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J Edu Health Promot 2017,  6:76

Effect of yoga training on inflammatory cytokines and C-reactive protein in employees of small-scale industries

Department of Scientific Research, Kaivalyadhama, Swami Kuvalayananda Marg, Pune, Maharashtra, India

Date of Submission12-Jun-2017
Date of Acceptance02-Jul-2017
Date of Web Publication09-Aug-2017

Correspondence Address:
Anita Verma
Department of Scientific Research, Kaivalyadhama, Swami Kuvalayananda Marg, Lonavla, Pune - 410 403, Maharashtra
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Source of Support: None, Conflict of Interest: None

DOI: 10.4103/jehp.jehp_65_17

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Objective: The present study intends to see the effect of yoga practices on lipid profile, interleukin (IL)-6, tumor necrosis factor (TNF)-α, and high-sensitivity-C-reactive protein (hs-CRP) among apparently healthy adults exposed to occupational hazards.
Materials and Methods: In the present study, 48 participants aged 30–58 years (41.5 ± 5.2) who were exposed to occupational hazards were randomized into two groups, that is, experimental and wait-list control. All the participants were assessed for lipid profile, IL-6, TNF-α, and hs-CRP at the baseline and after completion of 3 months of yoga training intervention. The experimental group underwent yoga training intervention for 1 h for 6 days a week for 3 months, whereas control group continued with their daily activities except yoga training. Data analysis was done using statistical software SPSS Version 20.0. Data were analyzed using paired t-tests and independent t-test.
Results: The results of within group comparison revealed highly significant changes in cholesterol (P < 0.001), high-density lipoprotein (P < 0.001), low-density lipoprotein (LDL)(P < 0.01), hs-CRP (P < 0.01), IL-6 (P < 0.001), and TNF-α (P < 0.001) in experimental group. Comparison between experimental and control group revealed significant changes in cholesterol (P < 0.01), LDL (P < 0.05), IL-6 (P < 0.01), TNF-α (P < 0.01), and hs-CRP (P < 0.01).
Conclusion: A yoga-based lifestyle intervention seems to be a highly promising alternative therapy which favorably alters inflammatory markers and metabolic risk factors.

Keywords: High-sensitivity-C-reactive protein, inflammatory markers, interleukin-6, yoga

How to cite this article:
Shete SU, Verma A, Kulkarni DD, Bhogal RS. Effect of yoga training on inflammatory cytokines and C-reactive protein in employees of small-scale industries. J Edu Health Promot 2017;6:76

How to cite this URL:
Shete SU, Verma A, Kulkarni DD, Bhogal RS. Effect of yoga training on inflammatory cytokines and C-reactive protein in employees of small-scale industries. J Edu Health Promot [serial online] 2017 [cited 2023 Sep 26];6:76. Available from: https://www.jehp.net//text.asp?2017/6/1/76/212626

  Introduction Top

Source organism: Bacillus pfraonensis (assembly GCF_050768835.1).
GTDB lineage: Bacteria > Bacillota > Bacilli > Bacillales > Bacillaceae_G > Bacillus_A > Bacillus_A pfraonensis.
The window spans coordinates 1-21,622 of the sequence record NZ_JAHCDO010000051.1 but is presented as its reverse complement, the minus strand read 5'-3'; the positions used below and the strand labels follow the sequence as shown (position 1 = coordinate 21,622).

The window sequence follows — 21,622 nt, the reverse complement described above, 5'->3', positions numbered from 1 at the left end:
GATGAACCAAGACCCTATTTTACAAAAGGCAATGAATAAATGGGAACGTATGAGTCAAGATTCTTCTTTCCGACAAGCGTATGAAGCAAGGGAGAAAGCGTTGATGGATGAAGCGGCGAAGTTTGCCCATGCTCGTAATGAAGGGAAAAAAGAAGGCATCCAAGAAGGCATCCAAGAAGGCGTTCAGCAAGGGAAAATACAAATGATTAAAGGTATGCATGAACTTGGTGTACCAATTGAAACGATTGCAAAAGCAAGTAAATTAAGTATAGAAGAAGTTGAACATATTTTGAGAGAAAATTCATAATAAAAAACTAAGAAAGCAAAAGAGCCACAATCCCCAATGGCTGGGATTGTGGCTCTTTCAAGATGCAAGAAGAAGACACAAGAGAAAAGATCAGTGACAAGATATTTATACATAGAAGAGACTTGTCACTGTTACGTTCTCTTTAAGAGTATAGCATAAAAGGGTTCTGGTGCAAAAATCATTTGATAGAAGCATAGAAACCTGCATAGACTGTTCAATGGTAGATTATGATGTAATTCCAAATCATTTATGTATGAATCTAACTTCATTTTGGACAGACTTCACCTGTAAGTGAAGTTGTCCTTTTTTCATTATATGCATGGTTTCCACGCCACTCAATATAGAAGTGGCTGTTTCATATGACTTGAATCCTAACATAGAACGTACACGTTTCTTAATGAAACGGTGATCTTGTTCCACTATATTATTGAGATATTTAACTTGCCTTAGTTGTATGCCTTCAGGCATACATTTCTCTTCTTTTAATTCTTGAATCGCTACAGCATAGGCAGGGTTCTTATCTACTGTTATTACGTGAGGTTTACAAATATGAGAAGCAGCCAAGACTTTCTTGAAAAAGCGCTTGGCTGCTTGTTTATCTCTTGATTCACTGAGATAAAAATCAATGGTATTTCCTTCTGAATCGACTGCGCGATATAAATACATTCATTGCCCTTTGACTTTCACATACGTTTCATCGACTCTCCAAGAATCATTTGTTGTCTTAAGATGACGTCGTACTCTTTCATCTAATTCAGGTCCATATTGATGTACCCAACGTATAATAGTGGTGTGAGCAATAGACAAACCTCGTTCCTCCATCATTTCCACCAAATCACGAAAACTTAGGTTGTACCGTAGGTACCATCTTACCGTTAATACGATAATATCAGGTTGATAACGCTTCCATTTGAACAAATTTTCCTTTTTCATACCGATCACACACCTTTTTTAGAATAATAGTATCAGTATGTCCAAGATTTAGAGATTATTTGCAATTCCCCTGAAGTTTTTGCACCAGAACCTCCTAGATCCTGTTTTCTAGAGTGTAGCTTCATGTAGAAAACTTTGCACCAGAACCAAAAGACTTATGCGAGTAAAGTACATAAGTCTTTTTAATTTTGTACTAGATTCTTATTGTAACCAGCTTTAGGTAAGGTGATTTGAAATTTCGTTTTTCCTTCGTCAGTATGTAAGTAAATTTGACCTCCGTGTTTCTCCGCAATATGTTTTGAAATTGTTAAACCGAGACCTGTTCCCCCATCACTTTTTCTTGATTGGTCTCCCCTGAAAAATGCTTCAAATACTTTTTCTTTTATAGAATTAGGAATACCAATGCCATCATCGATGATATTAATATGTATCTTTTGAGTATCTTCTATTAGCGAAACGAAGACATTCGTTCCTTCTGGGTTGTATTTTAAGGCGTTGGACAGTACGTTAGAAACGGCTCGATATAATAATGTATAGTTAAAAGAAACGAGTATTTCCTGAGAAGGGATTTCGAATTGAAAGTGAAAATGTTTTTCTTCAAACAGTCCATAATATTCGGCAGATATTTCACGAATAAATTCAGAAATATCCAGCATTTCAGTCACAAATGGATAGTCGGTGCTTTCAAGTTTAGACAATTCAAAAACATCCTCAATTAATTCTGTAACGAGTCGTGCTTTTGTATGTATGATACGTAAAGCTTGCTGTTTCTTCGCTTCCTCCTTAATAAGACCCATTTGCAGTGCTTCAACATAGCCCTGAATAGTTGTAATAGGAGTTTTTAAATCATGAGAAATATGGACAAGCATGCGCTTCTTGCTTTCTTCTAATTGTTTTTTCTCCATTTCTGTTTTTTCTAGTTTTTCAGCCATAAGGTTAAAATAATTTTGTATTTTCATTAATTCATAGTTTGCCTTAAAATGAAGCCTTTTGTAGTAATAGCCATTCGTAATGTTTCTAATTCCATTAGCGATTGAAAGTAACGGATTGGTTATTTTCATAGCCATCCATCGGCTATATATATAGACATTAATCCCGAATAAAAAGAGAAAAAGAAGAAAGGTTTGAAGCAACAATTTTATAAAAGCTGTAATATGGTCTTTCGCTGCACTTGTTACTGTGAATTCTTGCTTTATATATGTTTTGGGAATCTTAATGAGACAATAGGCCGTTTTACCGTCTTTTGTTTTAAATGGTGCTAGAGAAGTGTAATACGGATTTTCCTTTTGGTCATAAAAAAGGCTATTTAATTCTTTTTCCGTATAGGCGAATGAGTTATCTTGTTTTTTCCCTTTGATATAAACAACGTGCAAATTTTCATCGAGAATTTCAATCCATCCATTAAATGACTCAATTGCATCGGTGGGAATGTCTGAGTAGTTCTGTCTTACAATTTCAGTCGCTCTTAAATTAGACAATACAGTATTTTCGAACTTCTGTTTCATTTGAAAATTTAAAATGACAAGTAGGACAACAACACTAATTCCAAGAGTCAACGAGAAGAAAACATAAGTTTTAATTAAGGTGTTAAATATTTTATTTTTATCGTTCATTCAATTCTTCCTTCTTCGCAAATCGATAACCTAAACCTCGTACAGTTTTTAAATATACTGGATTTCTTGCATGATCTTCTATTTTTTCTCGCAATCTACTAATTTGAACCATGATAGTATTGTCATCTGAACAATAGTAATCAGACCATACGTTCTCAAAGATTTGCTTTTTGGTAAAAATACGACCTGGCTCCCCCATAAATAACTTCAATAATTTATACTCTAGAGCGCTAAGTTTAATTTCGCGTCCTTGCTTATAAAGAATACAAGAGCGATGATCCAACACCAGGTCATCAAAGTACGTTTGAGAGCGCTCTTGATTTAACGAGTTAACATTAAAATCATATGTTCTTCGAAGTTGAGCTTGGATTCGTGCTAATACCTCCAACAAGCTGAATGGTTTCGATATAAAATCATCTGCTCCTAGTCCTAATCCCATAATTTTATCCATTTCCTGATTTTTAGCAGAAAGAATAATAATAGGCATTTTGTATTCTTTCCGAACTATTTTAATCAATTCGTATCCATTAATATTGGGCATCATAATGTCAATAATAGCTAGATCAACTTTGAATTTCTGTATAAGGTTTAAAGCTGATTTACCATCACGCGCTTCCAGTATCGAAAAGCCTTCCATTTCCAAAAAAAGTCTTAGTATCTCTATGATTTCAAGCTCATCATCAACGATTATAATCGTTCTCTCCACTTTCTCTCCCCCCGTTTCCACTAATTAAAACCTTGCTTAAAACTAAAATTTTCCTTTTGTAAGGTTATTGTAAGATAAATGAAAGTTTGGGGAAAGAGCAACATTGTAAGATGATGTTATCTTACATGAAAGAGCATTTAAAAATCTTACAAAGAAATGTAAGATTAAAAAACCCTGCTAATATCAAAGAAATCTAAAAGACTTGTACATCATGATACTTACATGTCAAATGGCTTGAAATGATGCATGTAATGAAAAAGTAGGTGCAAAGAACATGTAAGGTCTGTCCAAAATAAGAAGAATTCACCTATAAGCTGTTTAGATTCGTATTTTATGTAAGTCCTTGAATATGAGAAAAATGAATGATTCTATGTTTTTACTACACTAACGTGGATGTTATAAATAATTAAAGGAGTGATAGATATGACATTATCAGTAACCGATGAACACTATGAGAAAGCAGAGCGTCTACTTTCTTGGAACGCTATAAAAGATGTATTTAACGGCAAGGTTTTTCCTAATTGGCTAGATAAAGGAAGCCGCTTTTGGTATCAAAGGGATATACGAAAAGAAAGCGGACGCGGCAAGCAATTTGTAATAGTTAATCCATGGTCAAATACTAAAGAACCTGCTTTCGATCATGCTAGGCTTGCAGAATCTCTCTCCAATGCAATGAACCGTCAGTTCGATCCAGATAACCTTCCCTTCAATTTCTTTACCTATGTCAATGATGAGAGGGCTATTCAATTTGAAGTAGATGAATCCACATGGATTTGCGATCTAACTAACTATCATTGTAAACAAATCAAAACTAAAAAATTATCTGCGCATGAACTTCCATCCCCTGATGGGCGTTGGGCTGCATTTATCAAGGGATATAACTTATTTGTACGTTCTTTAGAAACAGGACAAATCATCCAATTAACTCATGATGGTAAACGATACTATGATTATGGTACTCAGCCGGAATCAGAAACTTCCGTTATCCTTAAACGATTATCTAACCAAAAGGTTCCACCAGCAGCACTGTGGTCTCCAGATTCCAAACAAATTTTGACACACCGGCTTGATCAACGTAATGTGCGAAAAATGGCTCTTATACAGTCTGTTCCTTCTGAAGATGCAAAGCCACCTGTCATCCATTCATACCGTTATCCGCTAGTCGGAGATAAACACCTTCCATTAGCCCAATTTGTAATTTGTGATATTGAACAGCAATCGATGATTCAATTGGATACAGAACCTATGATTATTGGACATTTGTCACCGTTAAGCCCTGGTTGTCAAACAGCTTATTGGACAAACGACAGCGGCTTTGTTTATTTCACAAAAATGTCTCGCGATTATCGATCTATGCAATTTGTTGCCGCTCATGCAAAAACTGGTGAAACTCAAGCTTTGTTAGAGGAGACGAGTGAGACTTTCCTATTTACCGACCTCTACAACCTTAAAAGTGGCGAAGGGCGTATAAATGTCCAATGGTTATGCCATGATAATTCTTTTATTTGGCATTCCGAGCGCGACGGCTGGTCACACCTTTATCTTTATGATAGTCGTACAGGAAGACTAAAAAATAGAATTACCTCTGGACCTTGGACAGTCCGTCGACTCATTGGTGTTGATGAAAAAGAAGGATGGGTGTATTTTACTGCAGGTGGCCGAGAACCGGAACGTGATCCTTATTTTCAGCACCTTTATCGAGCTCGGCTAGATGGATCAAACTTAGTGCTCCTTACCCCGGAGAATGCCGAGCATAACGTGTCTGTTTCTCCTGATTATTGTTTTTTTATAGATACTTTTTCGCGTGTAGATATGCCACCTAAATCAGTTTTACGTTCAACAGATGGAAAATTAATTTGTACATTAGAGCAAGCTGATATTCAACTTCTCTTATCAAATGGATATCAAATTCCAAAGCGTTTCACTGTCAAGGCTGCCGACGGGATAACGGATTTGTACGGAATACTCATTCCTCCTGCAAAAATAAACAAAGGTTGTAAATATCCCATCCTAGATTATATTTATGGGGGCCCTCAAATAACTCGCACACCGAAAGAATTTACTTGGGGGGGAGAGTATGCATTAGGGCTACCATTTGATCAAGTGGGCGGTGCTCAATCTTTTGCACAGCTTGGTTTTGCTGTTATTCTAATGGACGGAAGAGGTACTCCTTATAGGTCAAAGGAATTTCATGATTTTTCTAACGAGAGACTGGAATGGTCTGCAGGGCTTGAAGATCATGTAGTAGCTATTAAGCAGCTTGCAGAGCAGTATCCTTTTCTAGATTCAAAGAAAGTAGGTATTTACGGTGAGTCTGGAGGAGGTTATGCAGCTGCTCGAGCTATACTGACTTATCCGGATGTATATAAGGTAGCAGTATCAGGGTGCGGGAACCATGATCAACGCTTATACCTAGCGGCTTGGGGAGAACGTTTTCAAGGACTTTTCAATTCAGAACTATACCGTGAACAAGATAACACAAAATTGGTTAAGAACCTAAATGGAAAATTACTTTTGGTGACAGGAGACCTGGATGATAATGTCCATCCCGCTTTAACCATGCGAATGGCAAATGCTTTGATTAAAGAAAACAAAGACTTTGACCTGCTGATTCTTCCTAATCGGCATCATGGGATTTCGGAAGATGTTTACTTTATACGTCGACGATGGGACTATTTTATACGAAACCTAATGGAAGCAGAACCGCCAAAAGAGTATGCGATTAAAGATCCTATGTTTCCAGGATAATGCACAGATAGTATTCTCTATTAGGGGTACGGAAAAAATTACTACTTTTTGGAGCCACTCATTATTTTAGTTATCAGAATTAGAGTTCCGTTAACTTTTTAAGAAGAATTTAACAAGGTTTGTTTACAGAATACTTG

Inflammation plays a major role in the defense mechanism of the body. In chronic metabolic disorders such as diabetes mellitus (DM),[1] hypertension,[2] obesity,[3] insulin resistance syndrome,[4] and coronary artery disease [5] inflammation becomes an important contributing factor for disease progression. Cytokines such as tumor necrosis factor-α (TNF-α) and interleukin-6 (IL-6) plays a major role in body's inflammatory response. These are released by adipose tissues and can initiate atherogenetic process.[6] Further, inflammatory marker such as high-sensitivity-C-reactive protein (hs-CRP), the synthesis of which is mostly under the control of IL-6,[7] predicts the future cardiovascular events in healthy participants.[8] This indicates that these inflammatory markers play an important role in the initiation of atherosclerosis in healthy adults. Moreover, the elevated levels of cytokines, such as IL-6, IL-18, and TNF-α, as well as hs-CRP have been found to be associated with elevated levels of body fat and BMI.[9],[10],[11] Even the clinically normal ranges of these markers are risk factors for cardiovascular disease in both middle aged [12],[13],[14],[15],[16],[17] and older [18],[19],[20],[21],[22],[23] people. In addition, lipid abnormalities contribute significantly toward increased risk of cardiovascular disease and morbidity in patients with diabetes.[24] It has been demonstrated in previous studies that higher levels of serum cholesterol, triglycerides, low-density lipoprotein (LDL), very low density lipoprotein (VLDL), HbA1c, high-density lipoprotein (HDL), and high body mass index (BMI) are associated significantly with coronary heart disease.[25],[26],[27],[28],[29]Nevertheless, it is evident that the physical activity or exercise plays an important role in inflammation.[30] Earlier studies showed that the treatments, such as weight loss and exercise, which are used to improve glucose metabolism,[31],[32],[33] can also decrease inflammatory markers. It has been found that dietary-induced weight loss results in decrease of CRP, IL-6, and TNF-α concentration in obese women.[10],[34],[35],[36] More active individuals involved in regular exercise have lower concentrations of IL-6 and CRP.[37] Further, it has been observed that physical exercise decreases several markers of inflammation.[38],[39] The research findings reveal that inflammatory markers are associated with several metabolic disorders and regular physical activity can prevent the risk of developing these disorders in healthy adults.